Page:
Executive Summary

Note: This report was updated 4/13/17; see Appendix F: Errata for more information.

Bolivia is a constitutional, multiparty republic with an elected president and a bicameral legislature. In October 2014, in a process deemed free but whose fairness was questioned by international observers, citizens re-elected President Evo Morales Ayma, leader of the Movement Toward Socialism Party (MAS), for a third term. On February 21, the government held a referendum to allow the president a fourth term in office. Citizens voted the measure down in a process that international observers deemed mostly fair and free.

Civilian authorities maintained effective control over the security forces.

The most serious human rights problems included severe restrictions on freedom of press and association and the use of the judiciary to limit independent media outlets and political opposition. Widespread corruption and inefficiency in the country’s law enforcement and judicial system, leading to denial of a fair and timely public trial, and harsh prison conditions were also rampant.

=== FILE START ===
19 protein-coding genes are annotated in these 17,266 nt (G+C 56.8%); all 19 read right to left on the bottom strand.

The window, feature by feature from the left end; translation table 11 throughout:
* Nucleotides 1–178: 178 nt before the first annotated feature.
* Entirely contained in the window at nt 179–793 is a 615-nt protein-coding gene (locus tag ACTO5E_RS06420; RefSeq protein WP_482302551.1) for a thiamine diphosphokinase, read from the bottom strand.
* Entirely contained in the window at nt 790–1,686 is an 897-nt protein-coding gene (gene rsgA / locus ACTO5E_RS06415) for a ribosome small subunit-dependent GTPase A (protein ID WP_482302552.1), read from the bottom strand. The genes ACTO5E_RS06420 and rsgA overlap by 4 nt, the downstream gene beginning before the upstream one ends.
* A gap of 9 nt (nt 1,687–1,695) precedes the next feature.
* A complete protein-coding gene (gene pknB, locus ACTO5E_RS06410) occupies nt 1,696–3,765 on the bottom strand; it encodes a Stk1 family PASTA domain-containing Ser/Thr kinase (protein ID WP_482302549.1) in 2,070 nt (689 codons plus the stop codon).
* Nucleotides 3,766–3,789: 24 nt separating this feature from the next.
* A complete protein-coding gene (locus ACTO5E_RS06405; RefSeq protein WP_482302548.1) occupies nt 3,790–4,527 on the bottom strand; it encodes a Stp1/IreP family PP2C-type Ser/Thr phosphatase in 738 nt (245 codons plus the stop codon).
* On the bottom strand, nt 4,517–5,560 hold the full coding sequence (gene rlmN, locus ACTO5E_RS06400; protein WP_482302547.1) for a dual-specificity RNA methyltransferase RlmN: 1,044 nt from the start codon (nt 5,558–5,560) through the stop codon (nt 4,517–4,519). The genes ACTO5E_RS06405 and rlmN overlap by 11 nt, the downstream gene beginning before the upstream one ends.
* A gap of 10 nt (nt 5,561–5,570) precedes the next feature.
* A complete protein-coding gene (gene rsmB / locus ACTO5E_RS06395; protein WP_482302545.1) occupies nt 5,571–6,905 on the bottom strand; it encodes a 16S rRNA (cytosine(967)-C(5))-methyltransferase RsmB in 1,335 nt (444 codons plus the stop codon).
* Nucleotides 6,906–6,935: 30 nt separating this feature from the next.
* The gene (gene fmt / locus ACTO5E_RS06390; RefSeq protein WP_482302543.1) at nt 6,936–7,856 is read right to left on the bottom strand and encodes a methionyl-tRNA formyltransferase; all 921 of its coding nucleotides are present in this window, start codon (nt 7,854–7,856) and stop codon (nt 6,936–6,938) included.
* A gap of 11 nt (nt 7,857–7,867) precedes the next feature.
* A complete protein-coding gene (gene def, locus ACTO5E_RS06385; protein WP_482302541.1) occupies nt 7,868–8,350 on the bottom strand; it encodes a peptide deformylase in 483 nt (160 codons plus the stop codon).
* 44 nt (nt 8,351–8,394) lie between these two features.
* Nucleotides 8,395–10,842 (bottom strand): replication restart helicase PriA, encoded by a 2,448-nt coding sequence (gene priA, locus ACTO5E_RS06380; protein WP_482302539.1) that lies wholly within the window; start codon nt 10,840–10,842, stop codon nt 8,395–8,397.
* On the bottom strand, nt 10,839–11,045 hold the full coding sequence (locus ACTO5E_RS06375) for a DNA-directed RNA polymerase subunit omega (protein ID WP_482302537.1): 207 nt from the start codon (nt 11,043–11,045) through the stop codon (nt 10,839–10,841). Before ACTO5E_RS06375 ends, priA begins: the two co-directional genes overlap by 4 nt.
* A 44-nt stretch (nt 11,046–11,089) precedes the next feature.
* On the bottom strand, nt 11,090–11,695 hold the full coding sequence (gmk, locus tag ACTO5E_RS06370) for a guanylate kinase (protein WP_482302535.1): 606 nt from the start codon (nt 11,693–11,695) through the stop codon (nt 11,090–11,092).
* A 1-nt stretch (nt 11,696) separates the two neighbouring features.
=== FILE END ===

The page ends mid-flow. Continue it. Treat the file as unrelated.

Additional human rights problems included abuse by police and military officials, lack of government transparency, violence against women, trafficking in persons, vigilante justice, poor labor conditions, and child labor. Despite recent legislative advances, societal discrimination continued against lesbian, gay, bisexual, and transgender, and intersex (LGBTI) persons. Discrimination affected other vulnerable groups, including women, members of racial and ethnic minority groups, individuals with disabilities, indigenous persons, and those with HIV/AIDS.

Although the government took steps in some cases to prosecute security service and other government officials who committed abuses, inconsistent application of the law and a dysfunctional judiciary led to impunity.

Human Rights Reports
Edit Your Custom Report

01 / Select a Year

02 / Select Sections

03 / Select Countries You can add more than one country or area.

U.S. Department of State

The Lessons of 1989: Freedom and Our Future